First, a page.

Mozambique has planted the first field trial of genetically modified (GM) maize in the Chokwe District of Gaza Province in the southern part of the country on February 18, 2017. The GM maize plants were planted in the Confined Field Trial (CFT) run by the Mozambican Agricultural Research Institute (Instituto de Investigação Agrária de Moçambique, IIAM) as part of the Water Efficient Maize for Africa (WEMA) program. The trial will test the tolerance of GM maize to drought and insect pests.
WEMA Country Coordinator in Mozambique, Dr. Pedro Fato, said, “This will be added value for our farmers who are greatly in need of new technologies for production and productivity, to keep up with the new dynamics imposed by climate change. These technologies should cope with drought and insect pests which have had such a negative impact on crops in Africa, particularly in Mozambique.”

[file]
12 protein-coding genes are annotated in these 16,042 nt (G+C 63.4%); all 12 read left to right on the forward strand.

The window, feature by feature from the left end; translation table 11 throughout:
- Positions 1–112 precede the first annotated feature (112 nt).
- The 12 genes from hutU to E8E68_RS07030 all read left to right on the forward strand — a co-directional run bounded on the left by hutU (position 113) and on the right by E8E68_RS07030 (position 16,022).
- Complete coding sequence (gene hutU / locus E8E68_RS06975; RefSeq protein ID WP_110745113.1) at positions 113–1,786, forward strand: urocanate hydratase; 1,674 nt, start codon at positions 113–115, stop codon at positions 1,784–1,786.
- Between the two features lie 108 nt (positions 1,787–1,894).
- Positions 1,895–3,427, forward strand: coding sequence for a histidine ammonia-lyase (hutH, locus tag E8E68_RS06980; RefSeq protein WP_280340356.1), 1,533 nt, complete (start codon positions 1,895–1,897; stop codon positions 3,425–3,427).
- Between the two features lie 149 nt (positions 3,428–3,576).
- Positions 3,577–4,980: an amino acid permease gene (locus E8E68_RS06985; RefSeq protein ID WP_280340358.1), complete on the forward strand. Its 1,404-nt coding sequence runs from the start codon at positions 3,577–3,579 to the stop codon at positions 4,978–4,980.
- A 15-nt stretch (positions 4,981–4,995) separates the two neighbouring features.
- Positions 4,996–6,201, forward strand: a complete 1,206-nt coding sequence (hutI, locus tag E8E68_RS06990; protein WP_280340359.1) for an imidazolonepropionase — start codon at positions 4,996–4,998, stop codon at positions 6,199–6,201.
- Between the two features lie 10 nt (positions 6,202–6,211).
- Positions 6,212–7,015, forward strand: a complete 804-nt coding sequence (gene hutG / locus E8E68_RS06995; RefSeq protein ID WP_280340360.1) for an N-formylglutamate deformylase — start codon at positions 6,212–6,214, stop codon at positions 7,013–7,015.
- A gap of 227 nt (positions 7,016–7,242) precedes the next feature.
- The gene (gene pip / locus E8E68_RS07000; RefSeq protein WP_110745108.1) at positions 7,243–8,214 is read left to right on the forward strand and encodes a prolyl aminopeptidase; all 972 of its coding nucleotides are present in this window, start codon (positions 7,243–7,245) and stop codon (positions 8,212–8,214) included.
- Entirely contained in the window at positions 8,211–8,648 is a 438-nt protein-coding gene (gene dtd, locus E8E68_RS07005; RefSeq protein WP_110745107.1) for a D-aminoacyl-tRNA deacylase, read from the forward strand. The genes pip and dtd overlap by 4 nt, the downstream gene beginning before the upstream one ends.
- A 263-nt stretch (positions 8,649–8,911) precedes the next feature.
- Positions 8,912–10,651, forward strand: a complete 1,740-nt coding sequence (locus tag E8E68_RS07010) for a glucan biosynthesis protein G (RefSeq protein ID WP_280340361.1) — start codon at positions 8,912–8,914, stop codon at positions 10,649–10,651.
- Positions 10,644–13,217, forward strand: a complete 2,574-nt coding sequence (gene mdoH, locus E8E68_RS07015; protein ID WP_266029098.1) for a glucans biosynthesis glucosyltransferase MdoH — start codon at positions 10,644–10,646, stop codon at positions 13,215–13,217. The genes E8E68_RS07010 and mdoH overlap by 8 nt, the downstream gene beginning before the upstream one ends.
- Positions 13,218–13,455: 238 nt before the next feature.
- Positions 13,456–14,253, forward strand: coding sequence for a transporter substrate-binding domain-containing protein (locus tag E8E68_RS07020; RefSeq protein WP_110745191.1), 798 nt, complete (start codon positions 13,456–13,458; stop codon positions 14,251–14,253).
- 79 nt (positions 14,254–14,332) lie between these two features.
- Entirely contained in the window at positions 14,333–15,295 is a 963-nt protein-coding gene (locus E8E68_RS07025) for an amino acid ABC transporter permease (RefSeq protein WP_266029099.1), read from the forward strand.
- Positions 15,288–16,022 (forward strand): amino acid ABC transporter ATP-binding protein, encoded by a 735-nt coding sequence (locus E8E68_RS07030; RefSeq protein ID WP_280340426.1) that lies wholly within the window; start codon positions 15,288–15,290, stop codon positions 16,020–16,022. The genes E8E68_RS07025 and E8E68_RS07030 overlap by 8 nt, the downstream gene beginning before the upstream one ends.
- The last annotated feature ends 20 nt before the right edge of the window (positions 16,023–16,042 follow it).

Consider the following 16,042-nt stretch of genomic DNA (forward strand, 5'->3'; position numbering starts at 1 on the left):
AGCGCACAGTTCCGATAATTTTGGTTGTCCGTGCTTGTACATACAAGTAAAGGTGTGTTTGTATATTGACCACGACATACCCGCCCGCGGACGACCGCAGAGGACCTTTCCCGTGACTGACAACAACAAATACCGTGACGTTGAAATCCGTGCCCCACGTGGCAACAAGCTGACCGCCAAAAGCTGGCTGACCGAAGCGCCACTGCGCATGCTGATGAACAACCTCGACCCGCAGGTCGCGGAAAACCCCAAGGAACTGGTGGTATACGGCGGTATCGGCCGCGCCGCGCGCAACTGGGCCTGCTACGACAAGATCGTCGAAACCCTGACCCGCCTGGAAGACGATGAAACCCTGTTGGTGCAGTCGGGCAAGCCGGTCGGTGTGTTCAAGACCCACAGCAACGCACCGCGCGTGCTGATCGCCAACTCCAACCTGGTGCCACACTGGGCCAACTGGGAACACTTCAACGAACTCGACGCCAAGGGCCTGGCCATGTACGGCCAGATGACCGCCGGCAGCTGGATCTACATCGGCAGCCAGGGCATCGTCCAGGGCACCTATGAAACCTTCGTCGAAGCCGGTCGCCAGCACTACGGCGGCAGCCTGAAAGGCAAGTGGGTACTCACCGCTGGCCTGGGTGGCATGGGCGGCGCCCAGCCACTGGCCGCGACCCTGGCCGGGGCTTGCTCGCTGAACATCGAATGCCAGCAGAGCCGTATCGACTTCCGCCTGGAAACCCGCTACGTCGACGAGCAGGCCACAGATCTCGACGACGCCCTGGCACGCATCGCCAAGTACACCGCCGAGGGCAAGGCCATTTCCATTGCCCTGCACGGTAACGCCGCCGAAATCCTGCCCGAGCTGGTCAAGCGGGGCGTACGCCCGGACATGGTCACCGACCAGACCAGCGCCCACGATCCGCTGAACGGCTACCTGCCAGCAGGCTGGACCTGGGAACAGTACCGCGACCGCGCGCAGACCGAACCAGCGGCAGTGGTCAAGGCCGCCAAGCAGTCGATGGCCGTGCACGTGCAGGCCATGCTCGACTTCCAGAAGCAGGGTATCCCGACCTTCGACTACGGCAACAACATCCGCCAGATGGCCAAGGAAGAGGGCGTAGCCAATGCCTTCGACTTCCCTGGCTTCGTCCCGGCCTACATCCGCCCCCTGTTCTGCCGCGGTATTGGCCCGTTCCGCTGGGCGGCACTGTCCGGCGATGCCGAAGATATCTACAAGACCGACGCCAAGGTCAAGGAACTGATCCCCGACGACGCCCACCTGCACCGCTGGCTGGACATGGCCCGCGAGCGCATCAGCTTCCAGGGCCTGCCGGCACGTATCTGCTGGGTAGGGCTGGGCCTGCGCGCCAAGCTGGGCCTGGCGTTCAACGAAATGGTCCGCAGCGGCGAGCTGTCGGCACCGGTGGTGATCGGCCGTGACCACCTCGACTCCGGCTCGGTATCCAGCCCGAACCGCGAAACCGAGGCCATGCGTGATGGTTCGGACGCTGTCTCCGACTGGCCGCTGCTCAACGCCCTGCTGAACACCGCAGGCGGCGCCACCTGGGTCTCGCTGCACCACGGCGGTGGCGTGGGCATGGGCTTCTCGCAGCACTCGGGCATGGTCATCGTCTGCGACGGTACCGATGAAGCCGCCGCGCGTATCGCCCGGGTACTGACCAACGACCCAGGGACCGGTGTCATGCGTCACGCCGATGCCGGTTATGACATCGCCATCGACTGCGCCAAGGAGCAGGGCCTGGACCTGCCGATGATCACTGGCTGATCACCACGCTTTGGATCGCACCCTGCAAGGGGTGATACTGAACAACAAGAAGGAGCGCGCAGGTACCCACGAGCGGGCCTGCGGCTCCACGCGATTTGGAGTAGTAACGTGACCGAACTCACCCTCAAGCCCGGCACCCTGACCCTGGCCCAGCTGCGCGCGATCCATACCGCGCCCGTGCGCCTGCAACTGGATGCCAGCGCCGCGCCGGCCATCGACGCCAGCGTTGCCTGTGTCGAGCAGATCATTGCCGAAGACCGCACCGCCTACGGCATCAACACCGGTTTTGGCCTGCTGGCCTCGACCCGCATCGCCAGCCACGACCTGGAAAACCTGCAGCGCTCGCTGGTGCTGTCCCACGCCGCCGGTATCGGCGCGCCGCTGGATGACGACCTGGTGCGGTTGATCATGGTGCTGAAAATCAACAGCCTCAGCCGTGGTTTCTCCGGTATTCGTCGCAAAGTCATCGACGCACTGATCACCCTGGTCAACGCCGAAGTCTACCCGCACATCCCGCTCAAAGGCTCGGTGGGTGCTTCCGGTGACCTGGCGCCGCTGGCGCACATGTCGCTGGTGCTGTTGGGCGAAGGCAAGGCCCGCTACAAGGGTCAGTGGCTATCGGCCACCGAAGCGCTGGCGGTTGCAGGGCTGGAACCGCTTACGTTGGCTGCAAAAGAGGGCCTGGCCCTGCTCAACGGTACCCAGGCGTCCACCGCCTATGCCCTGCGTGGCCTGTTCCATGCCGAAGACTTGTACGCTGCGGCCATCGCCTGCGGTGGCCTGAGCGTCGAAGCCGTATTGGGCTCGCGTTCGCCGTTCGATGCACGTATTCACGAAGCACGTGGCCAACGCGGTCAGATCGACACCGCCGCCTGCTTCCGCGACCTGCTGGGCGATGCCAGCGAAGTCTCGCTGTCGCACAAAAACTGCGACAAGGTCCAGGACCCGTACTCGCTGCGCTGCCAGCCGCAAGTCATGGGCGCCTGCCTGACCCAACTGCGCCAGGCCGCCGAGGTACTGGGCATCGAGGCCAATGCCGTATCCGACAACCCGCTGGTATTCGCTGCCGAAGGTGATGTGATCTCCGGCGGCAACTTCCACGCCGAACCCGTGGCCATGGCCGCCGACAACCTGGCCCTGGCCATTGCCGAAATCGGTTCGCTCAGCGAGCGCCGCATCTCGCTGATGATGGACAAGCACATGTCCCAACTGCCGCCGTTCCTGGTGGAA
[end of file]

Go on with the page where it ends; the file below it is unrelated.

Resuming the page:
Dr. Sylvester Oikeh, WEMA Project Manager says that under moderate drought conditions, WEMA’s drought tolerant and insect-pest protected maize can increase yields by 20 to 35 percent, compared with varieties developed in 2008 when the project started.
WEMA is a public private partnership launched by the African Agricultural Technology Foundation (AATF) in 2008 with financial support from the Bill and Melinda Gates Foundation, the United States Agency for International Development (USAID) and the Howard G. Buffett Foundation. Its aim is to develop and deploy drought tolerant and insect-pest protected (climate-smart) technologies to farmers in five African countries, namely: Kenya, Mozambique, South Africa, Tanzania and Uganda.